In my last post, “The Dangers of Email”, I explored ways that folks who are less than technically savvy can practice good email security hygiene. Today we’ll get into a somewhat controversial subject: passwords. You use them everyday to log in to your bank account, credit card, Amazon — the list goes on and on. You probably log in to a few websites everyday, but how often do you think about that password you’ve chosen? Password security is a hot button topic and everyone has their own suggestion about what constitutes a good strong password. This post will help guide you to a relatively secure password.
Your password is your key to your online accounts. It’s the ID you create to prove that you are who you say you are in a digital world. As humans we tend to make passwords that are easy to remember. If you forget your password you often are prompted with a difficult series of steps to recover it, from answering security questions to calling a support line. To skip all that headache we often create passwords that are pretty easy to guess and we use those passwords for all our accounts. This makes it very easy for an attacker to gain access to all your accounts. If one site where I use that password is compromised and my password is leaked, the attackers now know my password for every single account I’ve created. No matter how quick I change those passwords I will most likely miss or forget one. This is why it’s a good idea to use a variety of passwords. Very secure folks will create a different password for every account they create. I would recommend that at the very least you create separate passwords for your sensitive accounts (your bank account, credit card, 401k, and so on).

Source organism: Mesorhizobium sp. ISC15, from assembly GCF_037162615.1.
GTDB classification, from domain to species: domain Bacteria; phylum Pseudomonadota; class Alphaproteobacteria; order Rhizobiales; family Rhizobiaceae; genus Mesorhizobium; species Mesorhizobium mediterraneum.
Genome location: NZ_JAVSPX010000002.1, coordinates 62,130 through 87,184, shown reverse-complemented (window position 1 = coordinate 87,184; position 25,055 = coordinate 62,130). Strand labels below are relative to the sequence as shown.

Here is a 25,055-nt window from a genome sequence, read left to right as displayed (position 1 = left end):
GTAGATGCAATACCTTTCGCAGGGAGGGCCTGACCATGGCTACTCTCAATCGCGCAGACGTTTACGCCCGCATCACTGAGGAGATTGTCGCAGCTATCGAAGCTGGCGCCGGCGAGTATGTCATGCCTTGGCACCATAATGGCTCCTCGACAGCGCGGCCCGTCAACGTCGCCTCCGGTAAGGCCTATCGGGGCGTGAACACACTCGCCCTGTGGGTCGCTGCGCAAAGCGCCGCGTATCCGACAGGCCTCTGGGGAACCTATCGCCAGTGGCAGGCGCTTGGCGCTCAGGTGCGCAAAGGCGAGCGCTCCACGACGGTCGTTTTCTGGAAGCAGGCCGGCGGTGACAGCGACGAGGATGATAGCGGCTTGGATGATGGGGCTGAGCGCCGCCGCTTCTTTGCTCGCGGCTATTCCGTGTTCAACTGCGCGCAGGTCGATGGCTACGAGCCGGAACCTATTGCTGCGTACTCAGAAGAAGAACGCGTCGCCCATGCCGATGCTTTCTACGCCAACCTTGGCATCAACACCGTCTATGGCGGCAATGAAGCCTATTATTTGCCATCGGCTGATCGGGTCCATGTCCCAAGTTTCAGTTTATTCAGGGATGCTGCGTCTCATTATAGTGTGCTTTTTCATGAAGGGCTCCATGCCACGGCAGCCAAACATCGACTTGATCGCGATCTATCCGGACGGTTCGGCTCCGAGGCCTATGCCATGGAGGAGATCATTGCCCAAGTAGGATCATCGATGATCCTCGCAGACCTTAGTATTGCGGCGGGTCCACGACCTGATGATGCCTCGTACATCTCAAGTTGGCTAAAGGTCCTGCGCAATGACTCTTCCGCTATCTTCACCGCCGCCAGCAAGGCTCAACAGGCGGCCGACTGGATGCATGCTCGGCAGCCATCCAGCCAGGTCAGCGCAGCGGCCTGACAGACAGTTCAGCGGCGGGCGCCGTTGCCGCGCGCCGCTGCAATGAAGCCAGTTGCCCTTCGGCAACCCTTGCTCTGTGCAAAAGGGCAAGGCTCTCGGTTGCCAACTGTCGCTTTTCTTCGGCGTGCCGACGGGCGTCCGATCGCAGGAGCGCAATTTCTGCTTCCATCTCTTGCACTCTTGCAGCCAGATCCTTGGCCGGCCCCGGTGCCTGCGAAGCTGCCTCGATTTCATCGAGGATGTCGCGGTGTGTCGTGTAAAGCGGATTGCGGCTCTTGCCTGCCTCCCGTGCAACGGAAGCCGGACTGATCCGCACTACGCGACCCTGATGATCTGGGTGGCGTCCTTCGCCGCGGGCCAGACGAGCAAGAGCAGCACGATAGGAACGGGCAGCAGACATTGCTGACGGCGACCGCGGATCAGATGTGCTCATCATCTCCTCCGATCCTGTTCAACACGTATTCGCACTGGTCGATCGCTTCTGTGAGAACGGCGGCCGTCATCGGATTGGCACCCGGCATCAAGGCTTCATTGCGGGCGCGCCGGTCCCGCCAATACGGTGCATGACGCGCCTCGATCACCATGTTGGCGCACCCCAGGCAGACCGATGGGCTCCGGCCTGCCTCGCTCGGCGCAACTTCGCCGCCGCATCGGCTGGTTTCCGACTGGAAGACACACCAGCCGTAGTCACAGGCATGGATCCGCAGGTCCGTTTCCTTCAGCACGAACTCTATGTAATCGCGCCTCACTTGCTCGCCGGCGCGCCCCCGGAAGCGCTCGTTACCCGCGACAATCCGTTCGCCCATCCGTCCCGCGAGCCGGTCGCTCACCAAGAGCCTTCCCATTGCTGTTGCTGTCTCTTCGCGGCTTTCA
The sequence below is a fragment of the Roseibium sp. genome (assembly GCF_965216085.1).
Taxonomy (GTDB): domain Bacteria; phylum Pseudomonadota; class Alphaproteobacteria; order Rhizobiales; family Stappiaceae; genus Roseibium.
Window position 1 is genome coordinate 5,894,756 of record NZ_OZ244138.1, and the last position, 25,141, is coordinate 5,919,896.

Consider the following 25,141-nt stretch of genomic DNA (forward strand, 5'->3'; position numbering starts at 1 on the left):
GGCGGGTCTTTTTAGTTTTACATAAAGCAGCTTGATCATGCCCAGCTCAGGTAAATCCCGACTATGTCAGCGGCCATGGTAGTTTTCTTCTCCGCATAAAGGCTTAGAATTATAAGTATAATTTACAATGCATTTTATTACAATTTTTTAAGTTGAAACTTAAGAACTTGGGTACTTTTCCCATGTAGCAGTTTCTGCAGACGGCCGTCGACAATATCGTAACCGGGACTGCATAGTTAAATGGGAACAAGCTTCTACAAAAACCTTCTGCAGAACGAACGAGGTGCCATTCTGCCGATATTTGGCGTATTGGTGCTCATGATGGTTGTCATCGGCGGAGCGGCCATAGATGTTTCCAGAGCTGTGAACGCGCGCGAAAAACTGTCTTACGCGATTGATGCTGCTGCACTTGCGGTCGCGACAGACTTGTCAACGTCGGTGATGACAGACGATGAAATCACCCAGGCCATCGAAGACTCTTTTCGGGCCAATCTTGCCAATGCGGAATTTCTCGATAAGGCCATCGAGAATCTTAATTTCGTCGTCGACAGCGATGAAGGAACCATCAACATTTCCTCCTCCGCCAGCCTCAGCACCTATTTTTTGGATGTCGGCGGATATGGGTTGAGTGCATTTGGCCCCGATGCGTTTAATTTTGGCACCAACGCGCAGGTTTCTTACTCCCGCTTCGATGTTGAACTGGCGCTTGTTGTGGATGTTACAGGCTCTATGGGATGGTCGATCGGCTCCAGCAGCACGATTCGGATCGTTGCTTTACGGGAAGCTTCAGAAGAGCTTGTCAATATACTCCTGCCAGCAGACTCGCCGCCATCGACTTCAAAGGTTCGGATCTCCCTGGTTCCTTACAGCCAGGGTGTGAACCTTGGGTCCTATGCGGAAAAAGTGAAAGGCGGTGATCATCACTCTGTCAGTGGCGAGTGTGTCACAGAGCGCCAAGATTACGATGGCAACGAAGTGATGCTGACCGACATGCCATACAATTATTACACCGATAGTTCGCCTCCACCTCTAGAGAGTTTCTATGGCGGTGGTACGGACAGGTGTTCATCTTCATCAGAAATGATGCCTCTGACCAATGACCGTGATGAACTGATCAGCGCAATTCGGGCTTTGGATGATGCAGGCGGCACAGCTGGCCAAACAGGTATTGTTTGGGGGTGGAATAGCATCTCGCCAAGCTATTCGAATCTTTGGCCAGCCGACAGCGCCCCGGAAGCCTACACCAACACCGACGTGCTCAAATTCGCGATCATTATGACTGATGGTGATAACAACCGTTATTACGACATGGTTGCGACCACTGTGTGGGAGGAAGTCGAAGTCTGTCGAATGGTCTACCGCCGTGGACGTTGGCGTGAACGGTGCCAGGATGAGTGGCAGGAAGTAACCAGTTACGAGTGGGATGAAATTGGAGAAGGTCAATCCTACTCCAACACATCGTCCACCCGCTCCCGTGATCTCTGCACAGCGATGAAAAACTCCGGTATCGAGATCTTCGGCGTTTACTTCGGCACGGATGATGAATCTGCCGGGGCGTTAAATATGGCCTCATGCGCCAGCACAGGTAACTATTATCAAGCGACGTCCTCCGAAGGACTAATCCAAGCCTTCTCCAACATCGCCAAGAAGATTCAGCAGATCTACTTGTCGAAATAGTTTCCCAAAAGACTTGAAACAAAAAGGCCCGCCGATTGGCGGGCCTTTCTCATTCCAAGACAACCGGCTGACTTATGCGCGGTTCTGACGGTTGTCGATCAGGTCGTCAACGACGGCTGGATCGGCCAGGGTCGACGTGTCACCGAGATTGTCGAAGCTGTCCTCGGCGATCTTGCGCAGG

Now the question is, what is considered a good password? It might surprise you to know that modern computers can ‘guess’ passwords quite quickly, often going through millions of potential passwords a day. Passwords that are just words are incredibly weak passwords that can be guessed quite quickly. Also short passwords are out. Most experts agree that passwords should be at least 12 characters long. To make it harder to break, your password should contain a mixture of upper case and lower case characters, numbers, and special characters (such as !,@,#,$,?). It’s also a good idea to vary where these characters are placed. A friend of mine recently played ‘mind reader’ to some colleagues of mine. He had them think of a password of theirs. He then guessed that the first part of the password was a word of about 8 characters. That word is then followed by two numbers. The last character of the password is a special character. They were dumbfounded. Yes the human brain works the same for all of us. As we’re asked to do more and more things to our passwords we simply tack them on at the end. This is a pattern that hackers know about and will exploit.
So to sum up, here are some tips to help you practice good password habits:
1) Use a different password for all your important accounts. To win a gold star use a different password on all accounts.
2) Your password should be no less then 12 characters
3) Use a mix of lower case, upper case, numbers and special characters.
4) Don’t use the very common sequence of word-number-special character. Mix up where these are placed in your password.
Again, I urge our readers to feel free to forward this post on to friends or family that may benefit from these tips. Many in the security industry often forget that most consumers are less technically savvy, and therefore less security aware, than we are. This series is designed to help you, help them.